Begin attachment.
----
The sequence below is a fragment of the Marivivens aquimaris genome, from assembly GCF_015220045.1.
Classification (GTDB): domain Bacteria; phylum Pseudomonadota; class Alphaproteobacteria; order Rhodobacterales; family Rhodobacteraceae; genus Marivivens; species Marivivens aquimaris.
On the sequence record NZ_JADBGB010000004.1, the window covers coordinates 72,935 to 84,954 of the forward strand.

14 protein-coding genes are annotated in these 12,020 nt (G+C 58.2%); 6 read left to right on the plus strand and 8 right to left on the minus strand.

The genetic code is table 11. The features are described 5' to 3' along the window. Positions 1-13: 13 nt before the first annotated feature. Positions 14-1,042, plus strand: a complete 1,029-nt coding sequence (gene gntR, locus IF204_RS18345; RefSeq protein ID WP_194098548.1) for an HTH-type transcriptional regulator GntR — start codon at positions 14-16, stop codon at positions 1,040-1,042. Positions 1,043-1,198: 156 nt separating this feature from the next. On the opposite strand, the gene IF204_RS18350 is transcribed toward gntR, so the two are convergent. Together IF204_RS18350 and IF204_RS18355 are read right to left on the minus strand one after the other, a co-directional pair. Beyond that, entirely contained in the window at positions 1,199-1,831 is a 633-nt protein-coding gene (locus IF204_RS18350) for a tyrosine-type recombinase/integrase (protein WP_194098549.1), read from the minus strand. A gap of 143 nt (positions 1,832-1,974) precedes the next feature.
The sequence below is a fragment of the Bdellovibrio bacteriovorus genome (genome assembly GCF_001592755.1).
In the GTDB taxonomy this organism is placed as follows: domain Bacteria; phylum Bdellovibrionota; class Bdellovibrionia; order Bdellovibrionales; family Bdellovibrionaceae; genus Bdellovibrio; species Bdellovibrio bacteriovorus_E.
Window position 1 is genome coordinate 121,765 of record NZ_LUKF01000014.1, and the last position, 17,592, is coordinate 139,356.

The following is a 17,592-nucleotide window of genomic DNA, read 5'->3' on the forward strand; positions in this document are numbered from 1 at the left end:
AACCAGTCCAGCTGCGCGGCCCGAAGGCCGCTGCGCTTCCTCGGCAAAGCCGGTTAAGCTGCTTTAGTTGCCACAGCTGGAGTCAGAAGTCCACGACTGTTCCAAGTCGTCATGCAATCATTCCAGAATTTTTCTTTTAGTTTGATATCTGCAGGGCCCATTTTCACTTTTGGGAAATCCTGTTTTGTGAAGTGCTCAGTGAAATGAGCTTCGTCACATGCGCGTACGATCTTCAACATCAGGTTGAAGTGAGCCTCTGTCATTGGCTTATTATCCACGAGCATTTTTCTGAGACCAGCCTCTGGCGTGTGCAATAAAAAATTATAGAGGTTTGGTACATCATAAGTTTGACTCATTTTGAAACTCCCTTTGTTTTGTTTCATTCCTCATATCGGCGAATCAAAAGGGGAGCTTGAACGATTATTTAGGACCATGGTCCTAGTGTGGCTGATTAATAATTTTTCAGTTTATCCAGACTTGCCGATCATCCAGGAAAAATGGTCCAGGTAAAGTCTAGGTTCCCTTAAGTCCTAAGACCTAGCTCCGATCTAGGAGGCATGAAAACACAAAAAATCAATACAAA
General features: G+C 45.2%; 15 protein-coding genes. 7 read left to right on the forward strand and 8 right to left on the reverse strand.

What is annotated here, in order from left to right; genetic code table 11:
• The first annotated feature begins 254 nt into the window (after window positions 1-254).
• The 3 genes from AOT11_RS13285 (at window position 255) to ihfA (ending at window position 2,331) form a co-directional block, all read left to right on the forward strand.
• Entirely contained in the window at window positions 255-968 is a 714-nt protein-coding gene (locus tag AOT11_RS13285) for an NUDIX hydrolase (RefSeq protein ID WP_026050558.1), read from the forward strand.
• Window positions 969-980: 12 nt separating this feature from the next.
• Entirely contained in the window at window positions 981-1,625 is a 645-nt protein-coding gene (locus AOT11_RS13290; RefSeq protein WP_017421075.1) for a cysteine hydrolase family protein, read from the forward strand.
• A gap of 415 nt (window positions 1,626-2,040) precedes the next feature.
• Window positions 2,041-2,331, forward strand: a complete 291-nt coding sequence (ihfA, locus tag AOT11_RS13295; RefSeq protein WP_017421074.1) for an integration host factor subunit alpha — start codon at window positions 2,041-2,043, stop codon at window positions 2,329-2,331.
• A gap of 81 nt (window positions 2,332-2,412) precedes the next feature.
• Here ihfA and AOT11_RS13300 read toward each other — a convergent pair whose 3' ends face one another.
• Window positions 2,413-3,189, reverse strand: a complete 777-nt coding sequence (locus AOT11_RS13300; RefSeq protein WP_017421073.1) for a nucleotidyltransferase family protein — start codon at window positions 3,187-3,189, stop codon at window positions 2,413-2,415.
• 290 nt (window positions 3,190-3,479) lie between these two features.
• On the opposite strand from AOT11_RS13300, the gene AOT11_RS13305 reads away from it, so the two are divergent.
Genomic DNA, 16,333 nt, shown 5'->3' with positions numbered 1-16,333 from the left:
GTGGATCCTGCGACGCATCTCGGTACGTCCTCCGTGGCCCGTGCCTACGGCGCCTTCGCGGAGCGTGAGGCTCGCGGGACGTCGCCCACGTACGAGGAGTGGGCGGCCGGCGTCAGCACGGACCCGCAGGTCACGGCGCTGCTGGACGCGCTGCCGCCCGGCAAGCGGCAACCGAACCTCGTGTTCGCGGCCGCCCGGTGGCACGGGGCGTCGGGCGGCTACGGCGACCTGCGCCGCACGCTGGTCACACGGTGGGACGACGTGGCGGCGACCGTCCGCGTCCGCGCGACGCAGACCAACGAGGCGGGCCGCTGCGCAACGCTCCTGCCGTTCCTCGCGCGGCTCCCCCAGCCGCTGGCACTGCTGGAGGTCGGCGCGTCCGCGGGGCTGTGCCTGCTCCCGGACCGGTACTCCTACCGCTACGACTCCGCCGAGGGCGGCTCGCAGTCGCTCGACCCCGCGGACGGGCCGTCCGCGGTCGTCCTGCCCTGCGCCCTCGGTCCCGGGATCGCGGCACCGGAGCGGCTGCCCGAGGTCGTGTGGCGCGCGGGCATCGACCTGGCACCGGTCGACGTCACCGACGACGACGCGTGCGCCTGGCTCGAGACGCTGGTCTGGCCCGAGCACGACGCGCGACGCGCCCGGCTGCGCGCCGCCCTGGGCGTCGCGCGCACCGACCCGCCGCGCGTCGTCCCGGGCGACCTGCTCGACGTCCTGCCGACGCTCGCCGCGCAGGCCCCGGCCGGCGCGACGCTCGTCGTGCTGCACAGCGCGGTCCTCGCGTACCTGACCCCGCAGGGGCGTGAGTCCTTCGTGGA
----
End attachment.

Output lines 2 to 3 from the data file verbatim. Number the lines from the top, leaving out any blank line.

Classification (GTDB): domain Bacteria; phylum Pseudomonadota; class Alphaproteobacteria; order Rhodobacterales; family Rhodobacteraceae; genus Marivivens; species Marivivens aquimaris.
On the sequence record NZ_JADBGB010000004.1, the window covers coordinates 72,935 to 84,954 of the forward strand.